Symptoms appear as greyish-brown spots with a distinct yellow halo (Figure 2). As the spots expand, tiny black fruiting bodies called pycnidia appear within the lesion that makes the lesion look peppery. The centre of older lesions may fall out resulting in a shot-hole appearance (Figure 3). The presence of pycnidia is the best way to distinguish this disease from downy mildew. These pycnidia release numerous airborne and water-splashed asexual spores called conidia. Just like powdery mildew, spores can be spread by wind to infect other areas of the field and other fields many kilometres downwind. Septoria appears to require moister conditions for this spread to occur than either downy or powdery mildew. Unlike powdery mildew, Septoria cannabis is specific to hemp and cannabis and there are no other known hosts, so must spread from these crops to new fields.

A hemp leaf with circular brown lesions with a yellow halo and black specks within the lesions

Figure 2. Septoria leaf spot lesions on hemp. Note the yellow halo around the lesions and the tiny black specks (pycnidia) within the lesion. Photo credit: Amy Fang Shi, OGGA.

The tip of a hemp leaf showing one large lesion with a hole in the centre and several smaller lesions with black specks.

Figure 3. The centre of this older Septoria leaf spot lesion has fallen out, leaving a hole. Black pycnidia are clearly present on the lesions near the tip of the leaf.

There are no products currently registered for control or suppression of this disease in outdoor hemp in Canada. Use of Regalia Maxx and Milstop for suppression of powdery mildew may also provide some suppression of Septoria leaf spot if applied before symptoms appear.

Downy Mildew

Despite the similarities in name between powdery and downy mildew, downy mildew is very different. It is not caused by a fungus, but an oomycete (water mould). Oomycetes are more closely related to algae and green plants than to fungi. Oomycetes cause some of the most destructive diseases of crops due to their ability to spread and defoliate plants rapidly.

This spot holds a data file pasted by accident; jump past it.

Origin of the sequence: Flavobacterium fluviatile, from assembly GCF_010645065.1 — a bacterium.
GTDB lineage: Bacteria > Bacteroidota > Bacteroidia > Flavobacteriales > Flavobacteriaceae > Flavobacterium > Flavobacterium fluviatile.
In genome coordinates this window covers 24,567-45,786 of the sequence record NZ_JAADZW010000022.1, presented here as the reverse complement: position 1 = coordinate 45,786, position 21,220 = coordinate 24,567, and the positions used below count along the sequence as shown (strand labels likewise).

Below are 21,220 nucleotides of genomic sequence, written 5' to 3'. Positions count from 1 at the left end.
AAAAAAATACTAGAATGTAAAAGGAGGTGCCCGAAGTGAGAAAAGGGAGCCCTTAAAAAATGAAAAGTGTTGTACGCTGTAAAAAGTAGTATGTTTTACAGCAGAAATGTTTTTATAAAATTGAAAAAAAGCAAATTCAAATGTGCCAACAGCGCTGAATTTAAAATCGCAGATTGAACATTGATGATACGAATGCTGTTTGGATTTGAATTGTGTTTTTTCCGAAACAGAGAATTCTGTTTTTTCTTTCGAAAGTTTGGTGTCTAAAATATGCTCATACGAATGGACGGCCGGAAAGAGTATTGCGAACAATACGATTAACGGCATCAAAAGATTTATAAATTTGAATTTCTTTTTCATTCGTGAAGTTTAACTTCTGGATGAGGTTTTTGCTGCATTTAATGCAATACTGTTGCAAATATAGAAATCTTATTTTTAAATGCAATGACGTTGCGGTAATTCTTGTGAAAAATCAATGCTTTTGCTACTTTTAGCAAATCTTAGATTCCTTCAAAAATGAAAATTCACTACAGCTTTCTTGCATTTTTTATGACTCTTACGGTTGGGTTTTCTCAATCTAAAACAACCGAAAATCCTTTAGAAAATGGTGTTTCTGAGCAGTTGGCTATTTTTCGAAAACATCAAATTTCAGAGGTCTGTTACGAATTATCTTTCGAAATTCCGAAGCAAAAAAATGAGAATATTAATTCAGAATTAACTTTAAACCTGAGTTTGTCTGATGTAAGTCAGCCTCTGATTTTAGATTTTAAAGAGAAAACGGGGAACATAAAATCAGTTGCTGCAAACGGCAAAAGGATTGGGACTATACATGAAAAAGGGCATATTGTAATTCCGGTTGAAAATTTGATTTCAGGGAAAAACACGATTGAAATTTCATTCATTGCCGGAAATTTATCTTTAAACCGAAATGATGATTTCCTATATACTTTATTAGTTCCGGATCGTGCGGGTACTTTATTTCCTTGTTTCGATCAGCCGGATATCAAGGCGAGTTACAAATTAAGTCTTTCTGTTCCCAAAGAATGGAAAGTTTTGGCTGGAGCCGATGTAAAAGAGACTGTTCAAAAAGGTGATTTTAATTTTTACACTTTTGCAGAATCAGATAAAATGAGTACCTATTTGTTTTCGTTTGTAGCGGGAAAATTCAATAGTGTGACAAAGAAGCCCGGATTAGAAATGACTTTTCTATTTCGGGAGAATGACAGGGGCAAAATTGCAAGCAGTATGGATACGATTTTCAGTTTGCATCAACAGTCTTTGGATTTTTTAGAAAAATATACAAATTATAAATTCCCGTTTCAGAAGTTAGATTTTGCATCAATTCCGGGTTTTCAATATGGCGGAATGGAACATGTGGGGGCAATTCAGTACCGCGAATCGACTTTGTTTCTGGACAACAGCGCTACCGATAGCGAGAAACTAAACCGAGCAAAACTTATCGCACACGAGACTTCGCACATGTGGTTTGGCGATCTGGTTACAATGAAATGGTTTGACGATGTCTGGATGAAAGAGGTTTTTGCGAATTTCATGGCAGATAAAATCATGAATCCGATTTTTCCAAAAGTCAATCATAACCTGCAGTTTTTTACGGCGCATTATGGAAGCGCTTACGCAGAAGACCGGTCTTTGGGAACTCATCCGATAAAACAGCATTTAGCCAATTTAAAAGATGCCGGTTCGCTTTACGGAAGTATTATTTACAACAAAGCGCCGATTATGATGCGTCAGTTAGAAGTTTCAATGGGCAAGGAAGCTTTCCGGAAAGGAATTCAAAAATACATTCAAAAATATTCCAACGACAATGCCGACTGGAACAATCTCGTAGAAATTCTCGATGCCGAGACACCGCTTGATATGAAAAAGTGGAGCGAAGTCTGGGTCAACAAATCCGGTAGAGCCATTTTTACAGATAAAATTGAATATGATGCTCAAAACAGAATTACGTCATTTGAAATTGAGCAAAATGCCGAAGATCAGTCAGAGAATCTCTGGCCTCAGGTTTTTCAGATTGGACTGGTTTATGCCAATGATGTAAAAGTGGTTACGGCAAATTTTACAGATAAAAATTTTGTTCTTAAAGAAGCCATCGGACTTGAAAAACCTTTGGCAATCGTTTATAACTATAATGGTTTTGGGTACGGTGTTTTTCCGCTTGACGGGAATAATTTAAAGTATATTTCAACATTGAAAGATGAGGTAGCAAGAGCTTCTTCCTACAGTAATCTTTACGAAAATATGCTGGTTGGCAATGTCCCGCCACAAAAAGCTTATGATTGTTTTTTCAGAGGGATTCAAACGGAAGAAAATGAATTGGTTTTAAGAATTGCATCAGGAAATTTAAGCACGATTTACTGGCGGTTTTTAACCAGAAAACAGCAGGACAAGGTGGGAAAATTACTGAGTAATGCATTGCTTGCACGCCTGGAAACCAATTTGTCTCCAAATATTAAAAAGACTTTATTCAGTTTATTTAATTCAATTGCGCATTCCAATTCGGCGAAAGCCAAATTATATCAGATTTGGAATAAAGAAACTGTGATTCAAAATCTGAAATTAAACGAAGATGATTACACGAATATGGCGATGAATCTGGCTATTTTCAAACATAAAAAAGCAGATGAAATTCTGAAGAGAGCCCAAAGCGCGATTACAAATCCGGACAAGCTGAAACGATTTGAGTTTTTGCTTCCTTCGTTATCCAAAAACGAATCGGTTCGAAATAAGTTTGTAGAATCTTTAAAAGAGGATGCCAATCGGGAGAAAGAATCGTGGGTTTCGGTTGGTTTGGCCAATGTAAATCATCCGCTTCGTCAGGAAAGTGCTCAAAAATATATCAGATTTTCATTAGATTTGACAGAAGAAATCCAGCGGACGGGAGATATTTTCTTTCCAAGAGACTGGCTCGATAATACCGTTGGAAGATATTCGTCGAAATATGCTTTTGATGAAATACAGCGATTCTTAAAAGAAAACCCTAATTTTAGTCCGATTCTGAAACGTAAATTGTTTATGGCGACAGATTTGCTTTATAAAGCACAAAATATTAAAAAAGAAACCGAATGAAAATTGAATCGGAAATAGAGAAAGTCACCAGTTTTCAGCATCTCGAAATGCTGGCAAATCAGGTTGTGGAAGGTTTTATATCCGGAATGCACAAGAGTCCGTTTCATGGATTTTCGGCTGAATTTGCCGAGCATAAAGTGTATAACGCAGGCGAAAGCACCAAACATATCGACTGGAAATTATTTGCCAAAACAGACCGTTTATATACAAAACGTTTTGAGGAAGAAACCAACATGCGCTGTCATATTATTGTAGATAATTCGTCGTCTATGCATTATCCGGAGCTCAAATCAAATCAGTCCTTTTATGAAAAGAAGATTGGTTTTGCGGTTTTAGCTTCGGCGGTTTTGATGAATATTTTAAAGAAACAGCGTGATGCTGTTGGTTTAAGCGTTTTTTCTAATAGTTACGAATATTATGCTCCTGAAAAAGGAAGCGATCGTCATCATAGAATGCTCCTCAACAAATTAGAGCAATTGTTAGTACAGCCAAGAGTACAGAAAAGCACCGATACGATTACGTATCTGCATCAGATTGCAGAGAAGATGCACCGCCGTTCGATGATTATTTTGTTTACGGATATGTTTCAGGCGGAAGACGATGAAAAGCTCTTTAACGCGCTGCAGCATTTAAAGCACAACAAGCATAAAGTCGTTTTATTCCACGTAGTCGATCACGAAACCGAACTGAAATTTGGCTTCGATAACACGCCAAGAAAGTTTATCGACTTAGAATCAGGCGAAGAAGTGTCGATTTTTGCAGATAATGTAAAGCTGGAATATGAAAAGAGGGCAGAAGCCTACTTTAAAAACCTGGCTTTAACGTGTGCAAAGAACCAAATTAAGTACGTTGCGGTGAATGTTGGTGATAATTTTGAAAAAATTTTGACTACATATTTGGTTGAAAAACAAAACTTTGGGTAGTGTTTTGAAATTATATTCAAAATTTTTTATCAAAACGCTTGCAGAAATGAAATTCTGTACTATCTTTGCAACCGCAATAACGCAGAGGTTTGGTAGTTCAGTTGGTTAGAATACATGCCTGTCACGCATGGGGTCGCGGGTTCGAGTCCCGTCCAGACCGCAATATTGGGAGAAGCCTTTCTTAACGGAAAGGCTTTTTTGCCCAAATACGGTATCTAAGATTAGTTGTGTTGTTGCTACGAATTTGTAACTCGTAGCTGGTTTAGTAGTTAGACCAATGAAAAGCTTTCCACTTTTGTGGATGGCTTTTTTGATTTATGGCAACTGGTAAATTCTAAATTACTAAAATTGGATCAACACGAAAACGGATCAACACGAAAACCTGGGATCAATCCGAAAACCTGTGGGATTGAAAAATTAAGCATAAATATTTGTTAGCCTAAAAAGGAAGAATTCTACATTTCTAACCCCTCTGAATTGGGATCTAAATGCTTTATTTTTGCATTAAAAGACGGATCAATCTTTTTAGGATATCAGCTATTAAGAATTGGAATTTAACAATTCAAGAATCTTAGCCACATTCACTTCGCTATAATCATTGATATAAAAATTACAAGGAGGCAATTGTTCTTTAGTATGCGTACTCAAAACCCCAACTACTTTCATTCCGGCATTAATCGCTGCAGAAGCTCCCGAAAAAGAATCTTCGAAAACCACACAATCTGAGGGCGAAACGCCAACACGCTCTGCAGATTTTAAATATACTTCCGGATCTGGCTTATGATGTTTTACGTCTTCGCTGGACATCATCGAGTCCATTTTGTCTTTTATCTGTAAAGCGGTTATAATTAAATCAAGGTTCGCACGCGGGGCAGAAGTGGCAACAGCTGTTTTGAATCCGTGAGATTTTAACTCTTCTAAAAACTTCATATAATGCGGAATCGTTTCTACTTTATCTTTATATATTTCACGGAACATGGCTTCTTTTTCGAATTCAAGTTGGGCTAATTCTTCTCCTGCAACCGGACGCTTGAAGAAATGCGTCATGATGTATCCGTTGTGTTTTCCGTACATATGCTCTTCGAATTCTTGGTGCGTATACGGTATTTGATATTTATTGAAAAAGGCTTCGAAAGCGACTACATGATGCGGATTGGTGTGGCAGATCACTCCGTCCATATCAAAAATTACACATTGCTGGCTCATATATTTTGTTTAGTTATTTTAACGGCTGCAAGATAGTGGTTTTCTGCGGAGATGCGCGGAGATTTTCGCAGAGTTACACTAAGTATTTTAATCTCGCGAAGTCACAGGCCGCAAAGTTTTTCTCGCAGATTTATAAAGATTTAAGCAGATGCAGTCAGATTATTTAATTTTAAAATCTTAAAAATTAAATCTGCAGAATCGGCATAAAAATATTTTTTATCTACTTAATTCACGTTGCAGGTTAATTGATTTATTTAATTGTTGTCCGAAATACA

Downy mildew of hemp was first identified in the field in Ontario in 2020. It is caused by a hemp-specific species, Pseudoperonospora cannabina. It is favoured by humid conditions and extended periods of leaf wetness. Just like the other two foliar diseases, it usually begins once canopies begin to close and there is a humid environment in the centre of the plant.

Symptoms begin as small reddish-brown irregular spots that expand into roughly circular patches (Figure 4). As they expand, they tend to become confined by the leaf veins and elongate (Figure 5). Just like Septoria leaf spot, spots are usually surrounded by a yellow halo, but this halo is more irregular in downy mildew. Once lesions are present, spores are often produced on the underside of the leaf below the lesion each morning. This usually appears as a purplish/grey fuzz. The spores are spread by the first winds of the day and will not be present by midday. Downy mildew lesions lack the black pycnidia that are present in Septoria leaf spot lesions.

A hemp leaf with small, irregular brown lesions with a yellow halo.

Figure 4. Initial symptoms of downy mildew on a hemp leaf. Lesions are more reddish-brown and irregular compared to Septoria leaf spot, with the absence of any black specks (pycnidia). Photo credit: Amy Fang Shi, OGGA.

A hemp leaf with elongated brown lesions confined by the veins

Figure 5. As downy mildew lesions advance, they become confined by the veins and elongate. Photo credit: Amy Fang Shi, OGGA.

There are no fungicides currently registered for management of this disease in Canada. Application of Regalia Maxx for powdery mildew suppression may also suppress downy mildew, since Regalia Maxx is registered for suppression of cucumber downy mildew, which is caused by a closely related species, Pseudoperonospora cubensis. Just like the other two diseases, promoting good airflow through the canopy is the best way to manage the disease.

About Sean Westerveld

Ginseng and Medicinal Herbs Specialist, OMAFRA